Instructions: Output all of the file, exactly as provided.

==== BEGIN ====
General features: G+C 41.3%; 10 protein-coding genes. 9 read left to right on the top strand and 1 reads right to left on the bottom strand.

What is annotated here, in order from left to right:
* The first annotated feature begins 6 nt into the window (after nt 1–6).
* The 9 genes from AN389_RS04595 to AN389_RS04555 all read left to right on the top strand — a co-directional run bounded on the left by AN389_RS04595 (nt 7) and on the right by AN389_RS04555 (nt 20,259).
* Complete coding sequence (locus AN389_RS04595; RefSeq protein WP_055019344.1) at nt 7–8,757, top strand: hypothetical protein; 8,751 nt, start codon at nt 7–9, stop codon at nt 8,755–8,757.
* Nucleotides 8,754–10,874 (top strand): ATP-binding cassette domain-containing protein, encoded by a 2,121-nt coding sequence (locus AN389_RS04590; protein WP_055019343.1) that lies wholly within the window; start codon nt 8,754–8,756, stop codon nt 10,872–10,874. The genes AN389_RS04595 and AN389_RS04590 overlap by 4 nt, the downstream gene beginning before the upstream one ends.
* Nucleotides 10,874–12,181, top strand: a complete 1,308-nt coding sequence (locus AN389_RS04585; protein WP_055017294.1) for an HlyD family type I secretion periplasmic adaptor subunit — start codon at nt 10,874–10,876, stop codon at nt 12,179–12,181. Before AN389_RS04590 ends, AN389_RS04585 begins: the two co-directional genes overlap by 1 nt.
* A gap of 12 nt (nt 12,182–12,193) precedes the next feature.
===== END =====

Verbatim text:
General features: G+C 41.3%; 10 protein-coding genes. 9 read left to right on the top strand and 1 reads right to left on the bottom strand.

What is annotated here, in order from left to right:
* The first annotated feature begins 6 nt into the window (after nt 1–6).
* The 9 genes from AN389_RS04595 to AN389_RS04555 all read left to right on the top strand — a co-directional run bounded on the left by AN389_RS04595 (nt 7) and on the right by AN389_RS04555 (nt 20,259).
* Complete coding sequence (locus AN389_RS04595; RefSeq protein WP_055019344.1) at nt 7–8,757, top strand: hypothetical protein; 8,751 nt, start codon at nt 7–9, stop codon at nt 8,755–8,757.
* Nucleotides 8,754–10,874 (top strand): ATP-binding cassette domain-containing protein, encoded by a 2,121-nt coding sequence (locus AN389_RS04590; protein WP_055019343.1) that lies wholly within the window; start codon nt 8,754–8,756, stop codon nt 10,872–10,874. The genes AN389_RS04595 and AN389_RS04590 overlap by 4 nt, the downstream gene beginning before the upstream one ends.
* Nucleotides 10,874–12,181, top strand: a complete 1,308-nt coding sequence (locus AN389_RS04585; protein WP_055017294.1) for an HlyD family type I secretion periplasmic adaptor subunit — start codon at nt 10,874–10,876, stop codon at nt 12,179–12,181. Before AN389_RS04590 ends, AN389_RS04585 begins: the two co-directional genes overlap by 1 nt.
* A gap of 12 nt (nt 12,182–12,193) precedes the next feature.